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On the Same Page: The UF Diabetes Institute

Published: October 15th, 2014

In the latest issue of On the Same Page, UF Health president David S. Guzick, M.D. Ph.D. details the events leading up to the formation of the new UF Diabetes Institute — a collaboration of dozens of researchers campuswide all focused on forging new advances in treatment for a disease that afflicts an estimated 29.1 million Americans and 1 in 10 Floridians.

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Recent onset type 1 diabetes studies

Published: September 24th, 2014

Individuals with newly-diagnosed type 1 diabetes. Researchers hope to delay and ultimately prevent diabetes by finding new approaches of diagnosing the disease in its earliest stage to optimize the potential for successful treatment and testing of innovative new therapies.

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Established type 1 diabetes (diagnosed 2 or more years ago)

Published: September 24th, 2014

Individuals who have long-standing type 1 diabetes. Research ranges from studies to save insulin producing cells to therapies to help manage diabetes and reduce possible disease complications.

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Family members of people with type 1 diabetes

Published: September 24th, 2014

If someone in your family has type 1 diabetes, you and other family members may be at risk. We offer many research trials through TrialNet, The Juvenile Diabetes Research Network (JDRF) and The Helmsley Foundation, to name a few.


Type 2 diabetes research studies

Published: September 24th, 2014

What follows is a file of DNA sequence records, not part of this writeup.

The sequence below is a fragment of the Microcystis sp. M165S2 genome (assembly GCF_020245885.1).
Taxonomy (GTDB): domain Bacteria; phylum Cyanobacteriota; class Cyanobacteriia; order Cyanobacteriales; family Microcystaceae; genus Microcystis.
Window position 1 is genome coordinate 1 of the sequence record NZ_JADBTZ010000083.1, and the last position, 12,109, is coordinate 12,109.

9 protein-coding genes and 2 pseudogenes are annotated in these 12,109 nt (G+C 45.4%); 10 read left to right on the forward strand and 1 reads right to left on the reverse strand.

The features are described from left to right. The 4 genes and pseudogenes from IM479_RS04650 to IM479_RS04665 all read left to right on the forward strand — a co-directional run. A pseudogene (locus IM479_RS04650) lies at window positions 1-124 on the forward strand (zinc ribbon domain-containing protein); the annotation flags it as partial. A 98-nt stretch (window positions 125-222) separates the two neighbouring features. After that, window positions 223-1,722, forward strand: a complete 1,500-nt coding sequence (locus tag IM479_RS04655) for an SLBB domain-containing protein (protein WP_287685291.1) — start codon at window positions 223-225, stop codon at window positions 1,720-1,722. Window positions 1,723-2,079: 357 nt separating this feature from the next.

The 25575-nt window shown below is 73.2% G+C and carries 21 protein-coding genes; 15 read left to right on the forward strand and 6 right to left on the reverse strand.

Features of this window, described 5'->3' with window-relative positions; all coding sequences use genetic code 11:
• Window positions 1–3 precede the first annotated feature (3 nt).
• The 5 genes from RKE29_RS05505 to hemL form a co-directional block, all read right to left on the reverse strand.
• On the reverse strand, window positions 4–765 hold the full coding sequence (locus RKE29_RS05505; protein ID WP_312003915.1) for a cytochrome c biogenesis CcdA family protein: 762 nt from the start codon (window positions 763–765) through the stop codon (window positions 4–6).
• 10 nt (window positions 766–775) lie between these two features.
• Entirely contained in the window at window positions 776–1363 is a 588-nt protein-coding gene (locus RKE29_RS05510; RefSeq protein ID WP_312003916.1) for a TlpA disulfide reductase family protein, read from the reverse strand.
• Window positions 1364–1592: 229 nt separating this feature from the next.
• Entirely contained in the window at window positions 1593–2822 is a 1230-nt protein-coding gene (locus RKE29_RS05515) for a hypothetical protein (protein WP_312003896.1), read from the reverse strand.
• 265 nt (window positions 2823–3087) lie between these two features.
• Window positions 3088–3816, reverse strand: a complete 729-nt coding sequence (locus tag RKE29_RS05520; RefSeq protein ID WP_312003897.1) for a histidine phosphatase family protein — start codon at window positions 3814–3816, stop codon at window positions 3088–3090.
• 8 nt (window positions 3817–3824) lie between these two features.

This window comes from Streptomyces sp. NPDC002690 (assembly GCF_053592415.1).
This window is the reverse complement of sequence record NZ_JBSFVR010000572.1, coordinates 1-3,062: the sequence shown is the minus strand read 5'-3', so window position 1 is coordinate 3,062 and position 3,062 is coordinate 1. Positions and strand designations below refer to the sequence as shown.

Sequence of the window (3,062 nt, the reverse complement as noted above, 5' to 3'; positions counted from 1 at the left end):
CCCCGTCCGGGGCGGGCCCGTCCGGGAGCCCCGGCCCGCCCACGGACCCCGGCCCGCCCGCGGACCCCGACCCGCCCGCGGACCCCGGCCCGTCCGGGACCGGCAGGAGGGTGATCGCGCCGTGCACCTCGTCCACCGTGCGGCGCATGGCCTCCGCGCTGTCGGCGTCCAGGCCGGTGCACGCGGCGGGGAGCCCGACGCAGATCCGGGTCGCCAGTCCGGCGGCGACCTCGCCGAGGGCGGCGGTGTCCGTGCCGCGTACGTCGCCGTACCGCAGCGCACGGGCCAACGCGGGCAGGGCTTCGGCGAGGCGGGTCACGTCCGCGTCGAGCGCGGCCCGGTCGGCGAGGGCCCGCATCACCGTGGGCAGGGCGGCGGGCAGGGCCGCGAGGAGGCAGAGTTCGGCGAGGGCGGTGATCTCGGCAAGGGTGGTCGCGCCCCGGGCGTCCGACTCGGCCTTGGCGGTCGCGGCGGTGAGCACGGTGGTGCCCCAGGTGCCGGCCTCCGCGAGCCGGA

Approximately 95 percent of all diabetes cases are type 2 manifestation. A number of studies are underway at the University of Florida and UF Health Jacksonville to help manage and treat the disease in both children and adults, as well as testing new innovative therapies as a means of reducing the risk for future complications.


Diabetes-related studies

Published: September 24th, 2014

An estimated three out of five people with a diabetes manifestation have at least one other serious health problem commonly associated with the disease, including periodontal disease, heart disease, stroke, eye damage, chronic kidney disease, nerve pain, and foot problems which can lead to amputations. UF research aims to minimize the risk factors which can lead to these complications.


ADA position statement addresses diabetes in child care setting

Published: September 23rd, 2014

Type 1 diabetes care for children aged 5 years or younger requires unique management, according to a recent position statement in Diabetes Care. Authors stress that pediatric diabetes patients need a proactive disease care plan that involves clinicians, parents/guardians and child care staff. Researchers also highlighted hurdles in pediatric diabetes care, including language barriers, health literacy and ethnic and cultural practices. Read more.


New diabetes program for GatorCare members

Published: September 4th, 2014

GatorCare offers multiple health insurance plans to eligible employee groups associated with the University of Florida and its affiliates. Are you a GatorCare member diagnosed with diabetes? Learn about a new program designed to help you manage your condition and your health. This program is open to GatorCare members and their covered dependents. Call (352) 733-9202 or email by October 1st to determine your eligibility.


UF study aims to assess prevalence of fatty liver in African-Americans

Published: August 28th, 2014

A fatty liver is now the most common chronic liver condition in adult Americans and will soon be the leading cause of end-stage liver disease in patients that are obese or have type II diabetes mellitus (T2DM). Researchers at the University of Florida want to determine whether African-Americans accumulate fat in their livers in a similar way to Caucasians and Hispanics in order to develop novel insight for early diagnosis and treatment techniques for the condition.

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UF diabetes and aging study recognized by U.S. Senator

Published: August 1st, 2014

U.S. Senator Bill Nelson, D-FL took note of a recent UF study authored by affiliate diabetes investigator Todd Manini, Ph.D. which highlights a link between sitting and risk for diabetes. “We must continue funding groundbreaking research like that at the University of Florida and promoting the kinds of lifestyle changes that will reduce the risks of diseases like diabetes in old age,” he said.